If you have icing problems, the addition of 100-200mls of alcohol to a full
tank of dry gasoline will prevent icing under moderately-cold conditions.
If you believe there is a small amount of water in the fuel tank, add 500mls
of anhydrous isopropyl alcohol as the first treatment, and isopropyl
alcohol is also preferred for more severe conditions. Oxygenated gasolines
using alcohols can also be used. It's important to ensure the alcohol is
anhydrous, as some grades contain up to 30% water.
8.4 Should I store fuel to avoid the oxygenate season?
No. The fuel will be from a different season, and will have significantly
different volatility properties that may induce driveability problems. You
can tune your engine to perform on oxygenated gasoline as well as it did on
traditional gasoline, however you will have increased fuel consumption due
to the useless oxygen in the oxygenates. Some engines may not initially
perform well on some oxygenated fuels, usually because of the slightly
different volatility and combustion characteristics. A good mechanic should
be able to recover any lost performance or driveability, providing the engine
is in reasonable condition.
8.5 Can I improve fuel economy by using quality gasolines?
Yes, several manufacturers have demonstrated that their new gasoline additive
packages are more effective than traditional gasoline formulations. Texaco
claimed their new vapour-phase fuel additive can reduce existing deposits by
up to 30%, improve fuel economy, and reduce NOx tailpipe emissions by 15%,
when compared to other advanced liquid phase additives . The advertising
claims have been successfully disputed in court by Chevron - who demonstrated
that their existing fuel additive already offered similar benefits. Other
reputable gasoline manufacturers will have similar additive packages in their
premium quality gasolines . Quality gasolines, of whatever octane
ratings, will include a full range of gasoline additives designed to provide
consistent fuel quality.
Note that oxygenated gasolines must decrease fuel economy for the same power.
If your engine is initially well-tuned on hydrocarbon gasolines, the
stoichiometry will move to lean, and maximum power is slightly rich, so
either the management system ( if you have one ) or your mechanic has to
increase the fuel flow. The minor improvements in combustion efficiency that
oxygenates may provide, can not compensate for 2+% of oxygen in the fuel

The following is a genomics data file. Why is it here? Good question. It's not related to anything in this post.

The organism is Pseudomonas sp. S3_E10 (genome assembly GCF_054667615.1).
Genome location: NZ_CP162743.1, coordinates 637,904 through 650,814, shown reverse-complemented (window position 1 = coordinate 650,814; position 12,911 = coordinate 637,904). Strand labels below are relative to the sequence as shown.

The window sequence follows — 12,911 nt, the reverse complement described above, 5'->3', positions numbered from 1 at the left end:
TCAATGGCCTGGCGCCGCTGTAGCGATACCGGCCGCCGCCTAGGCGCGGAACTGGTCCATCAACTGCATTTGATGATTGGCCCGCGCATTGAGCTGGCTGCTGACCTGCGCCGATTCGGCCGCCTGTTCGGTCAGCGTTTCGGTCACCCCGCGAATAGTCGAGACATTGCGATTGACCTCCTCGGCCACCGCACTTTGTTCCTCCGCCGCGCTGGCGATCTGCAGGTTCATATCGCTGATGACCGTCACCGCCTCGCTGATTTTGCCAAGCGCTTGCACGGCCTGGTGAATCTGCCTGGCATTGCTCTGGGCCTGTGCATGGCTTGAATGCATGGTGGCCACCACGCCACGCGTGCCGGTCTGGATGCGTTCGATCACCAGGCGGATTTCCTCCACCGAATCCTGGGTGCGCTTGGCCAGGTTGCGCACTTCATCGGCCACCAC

that will not provide energy.
8.6 What is "stale" fuel, and should I use it?
"Stale" fuel is caused by improper storage, and usually smells sour. The
gasoline has been allowed to get warm, thus catalysing olefin decomposition
reactions, and perhaps also losing volatile material in unsealed containers.
Such fuel will tend to rapidly form gums, and will usually have a significant
reduction in octane rating. The fuel can be used by blending with twice the
volume of new gasoline, but the blended fuel should be used immediately,
otherwise teh old fuel will catalyse rapid decomposition of the new,
resulting in even larger quantities of stale fuel. Some stale fuels can drop
several octane numbers, so be generous with the dilution.
8.7 How can I remove water in the fuel tank?
If you only have a small quantity of water, then the addition of 500mls of
dry isopropanol (IPA) to a near-full 30-40 litre tank will absorb the water,
and will not significantly affect combustion. Once you have mopped up the
water with IPA, small, regular doses of any anhydrous alcohol will help
keep the tank dry. This technique will not work if you have very large
amounts of water, and the addition of greater amounts of IPA may result in
Water in fuel tanks can be minimised by keeping the fuel tank near full, and
filling in the morning from a service station that allows storage tanks to
stand for several hours after refilling before using the fuel. Note that
oxygenated gasolines have greater water solubility, and should cope with
small quantities of water.
8.8 Can I used unleaded on older vehicles?
Yes, providing the octane is appropriate. There are some older engines that
cut the valve seats directly into the cylinder head ( eg BMC minis ). The
absence of lead, which lubricated the valve seat, causes the very hard
oxidation products of the exhaust valve to wear down the seat. This valve
seat recession is usually corrected by installing seat inserts, hardening
the seats, or use of specific valve seat recession protection additives
( such as Valvemaster ). Most other problems arise because the fuels have
different volatility, or the reduction of combustion chamber deposits.
These can usually be cured by reference to the vehicle manufacturer, who
will probably have a publication with the changes. Some vehicles will
perform as well on unleaded with a slightly lower octane than recommended
leaded fuel, due to the significant reduction in deposits from modern
unleaded gasoline. If premium unleaded petrol containing relatively
high levels of aromatics is used, some carbureted engines from the 1960s
may experience spark plug fouling, however most vehicle manufacturers
have guides to ensure careful engine tuning will eliminate most of the